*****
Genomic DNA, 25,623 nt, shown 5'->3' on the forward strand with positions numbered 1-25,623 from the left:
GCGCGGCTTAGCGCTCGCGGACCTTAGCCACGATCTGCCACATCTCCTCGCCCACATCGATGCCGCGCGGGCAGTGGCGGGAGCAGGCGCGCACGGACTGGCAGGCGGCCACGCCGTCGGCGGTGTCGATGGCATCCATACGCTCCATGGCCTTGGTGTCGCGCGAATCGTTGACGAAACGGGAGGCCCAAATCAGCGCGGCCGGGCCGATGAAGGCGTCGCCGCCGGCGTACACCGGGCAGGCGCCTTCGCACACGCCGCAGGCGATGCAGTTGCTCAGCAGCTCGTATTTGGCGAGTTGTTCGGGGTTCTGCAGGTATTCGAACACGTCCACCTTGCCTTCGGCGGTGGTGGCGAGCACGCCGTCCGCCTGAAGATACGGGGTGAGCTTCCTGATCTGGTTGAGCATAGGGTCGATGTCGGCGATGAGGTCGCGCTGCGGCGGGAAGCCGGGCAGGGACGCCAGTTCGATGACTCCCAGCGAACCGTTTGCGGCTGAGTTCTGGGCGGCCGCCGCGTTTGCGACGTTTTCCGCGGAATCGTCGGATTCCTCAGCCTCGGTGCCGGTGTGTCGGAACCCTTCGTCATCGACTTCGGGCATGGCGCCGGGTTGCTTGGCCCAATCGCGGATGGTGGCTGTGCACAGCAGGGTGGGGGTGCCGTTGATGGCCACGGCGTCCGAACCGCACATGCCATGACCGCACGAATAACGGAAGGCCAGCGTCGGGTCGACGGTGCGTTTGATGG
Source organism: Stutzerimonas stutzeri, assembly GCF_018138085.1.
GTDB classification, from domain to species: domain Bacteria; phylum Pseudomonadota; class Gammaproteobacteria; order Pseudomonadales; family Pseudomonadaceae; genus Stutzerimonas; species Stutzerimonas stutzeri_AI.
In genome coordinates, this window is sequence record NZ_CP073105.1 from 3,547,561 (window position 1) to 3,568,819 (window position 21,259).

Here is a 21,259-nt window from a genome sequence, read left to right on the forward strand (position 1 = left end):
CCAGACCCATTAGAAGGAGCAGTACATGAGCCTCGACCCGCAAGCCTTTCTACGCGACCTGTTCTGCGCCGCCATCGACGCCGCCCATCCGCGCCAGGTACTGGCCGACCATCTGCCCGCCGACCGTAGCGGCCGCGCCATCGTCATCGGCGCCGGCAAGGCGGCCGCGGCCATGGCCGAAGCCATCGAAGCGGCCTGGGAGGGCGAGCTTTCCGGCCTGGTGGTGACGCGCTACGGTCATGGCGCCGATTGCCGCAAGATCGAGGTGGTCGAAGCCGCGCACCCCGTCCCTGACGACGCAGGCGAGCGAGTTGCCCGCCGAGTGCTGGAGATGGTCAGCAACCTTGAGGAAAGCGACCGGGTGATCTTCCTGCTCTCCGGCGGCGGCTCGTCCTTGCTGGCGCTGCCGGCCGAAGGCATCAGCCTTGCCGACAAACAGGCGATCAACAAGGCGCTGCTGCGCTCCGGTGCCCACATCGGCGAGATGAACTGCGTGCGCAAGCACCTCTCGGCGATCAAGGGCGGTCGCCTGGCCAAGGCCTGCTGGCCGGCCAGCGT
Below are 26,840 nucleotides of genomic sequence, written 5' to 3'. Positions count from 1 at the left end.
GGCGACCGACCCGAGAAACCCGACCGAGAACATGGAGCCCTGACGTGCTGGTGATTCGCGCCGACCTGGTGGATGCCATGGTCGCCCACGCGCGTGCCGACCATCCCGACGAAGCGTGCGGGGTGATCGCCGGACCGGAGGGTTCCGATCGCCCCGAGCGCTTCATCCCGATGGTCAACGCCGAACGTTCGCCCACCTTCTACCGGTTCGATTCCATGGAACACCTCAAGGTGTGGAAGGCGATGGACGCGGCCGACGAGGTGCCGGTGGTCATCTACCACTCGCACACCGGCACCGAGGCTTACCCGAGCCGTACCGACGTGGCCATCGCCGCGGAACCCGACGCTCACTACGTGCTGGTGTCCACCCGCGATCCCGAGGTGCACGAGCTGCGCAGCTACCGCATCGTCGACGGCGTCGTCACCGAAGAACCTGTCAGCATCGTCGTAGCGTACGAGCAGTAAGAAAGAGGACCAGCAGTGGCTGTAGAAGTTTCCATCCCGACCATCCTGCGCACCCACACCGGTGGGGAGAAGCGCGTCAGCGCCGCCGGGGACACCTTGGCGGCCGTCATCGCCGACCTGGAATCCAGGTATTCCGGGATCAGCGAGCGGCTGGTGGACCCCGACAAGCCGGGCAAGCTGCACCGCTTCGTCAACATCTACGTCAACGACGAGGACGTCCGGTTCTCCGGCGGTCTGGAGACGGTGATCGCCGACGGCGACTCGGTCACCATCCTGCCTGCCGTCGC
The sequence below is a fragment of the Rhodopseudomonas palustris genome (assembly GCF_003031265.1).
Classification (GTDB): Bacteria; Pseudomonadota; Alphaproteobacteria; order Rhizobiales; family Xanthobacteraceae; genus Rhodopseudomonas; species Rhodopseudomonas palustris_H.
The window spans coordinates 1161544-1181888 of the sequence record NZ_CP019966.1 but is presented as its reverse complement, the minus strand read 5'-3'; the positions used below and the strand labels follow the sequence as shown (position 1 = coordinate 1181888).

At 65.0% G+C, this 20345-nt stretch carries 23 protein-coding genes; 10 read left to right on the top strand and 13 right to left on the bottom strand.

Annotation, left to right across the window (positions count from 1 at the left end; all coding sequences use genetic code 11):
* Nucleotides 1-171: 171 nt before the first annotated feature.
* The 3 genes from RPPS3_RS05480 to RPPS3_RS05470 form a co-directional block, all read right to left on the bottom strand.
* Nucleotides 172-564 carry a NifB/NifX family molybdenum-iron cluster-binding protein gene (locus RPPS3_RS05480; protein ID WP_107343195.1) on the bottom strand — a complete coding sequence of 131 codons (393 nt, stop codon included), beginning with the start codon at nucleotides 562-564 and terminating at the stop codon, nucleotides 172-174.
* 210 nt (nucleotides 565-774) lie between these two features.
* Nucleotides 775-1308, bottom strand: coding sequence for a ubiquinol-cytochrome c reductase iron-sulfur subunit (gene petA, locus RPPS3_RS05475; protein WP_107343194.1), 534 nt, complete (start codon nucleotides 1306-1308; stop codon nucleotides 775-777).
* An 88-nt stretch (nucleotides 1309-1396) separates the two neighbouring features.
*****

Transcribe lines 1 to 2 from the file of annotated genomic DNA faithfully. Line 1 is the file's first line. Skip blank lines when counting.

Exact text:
Genomic DNA, 25,623 nt, shown 5'->3' on the forward strand with positions numbered 1-25,623 from the left:
GCGCGGCTTAGCGCTCGCGGACCTTAGCCACGATCTGCCACATCTCCTCGCCCACATCGATGCCGCGCGGGCAGTGGCGGGAGCAGGCGCGCACGGACTGGCAGGCGGCCACGCCGTCGGCGGTGTCGATGGCATCCATACGCTCCATGGCCTTGGTGTCGCGCGAATCGTTGACGAAACGGGAGGCCCAAATCAGCGCGGCCGGGCCGATGAAGGCGTCGCCGCCGGCGTACACCGGGCAGGCGCCTTCGCACACGCCGCAGGCGATGCAGTTGCTCAGCAGCTCGTATTTGGCGAGTTGTTCGGGGTTCTGCAGGTATTCGAACACGTCCACCTTGCCTTCGGCGGTGGTGGCGAGCACGCCGTCCGCCTGAAGATACGGGGTGAGCTTCCTGATCTGGTTGAGCATAGGGTCGATGTCGGCGATGAGGTCGCGCTGCGGCGGGAAGCCGGGCAGGGACGCCAGTTCGATGACTCCCAGCGAACCGTTTGCGGCTGAGTTCTGGGCGGCCGCCGCGTTTGCGACGTTTTCCGCGGAATCGTCGGATTCCTCAGCCTCGGTGCCGGTGTGTCGGAACCCTTCGTCATCGACTTCGGGCATGGCGCCGGGTTGCTTGGCCCAATCGCGGATGGTGGCTGTGCACAGCAGGGTGGGGGTGCCGTTGATGGCCACGGCGTCCGAACCGCACATGCCATGACCGCACGAATAACGGAAGGCCAGCGTCGGGTCGACGGTGCGTTTGATGG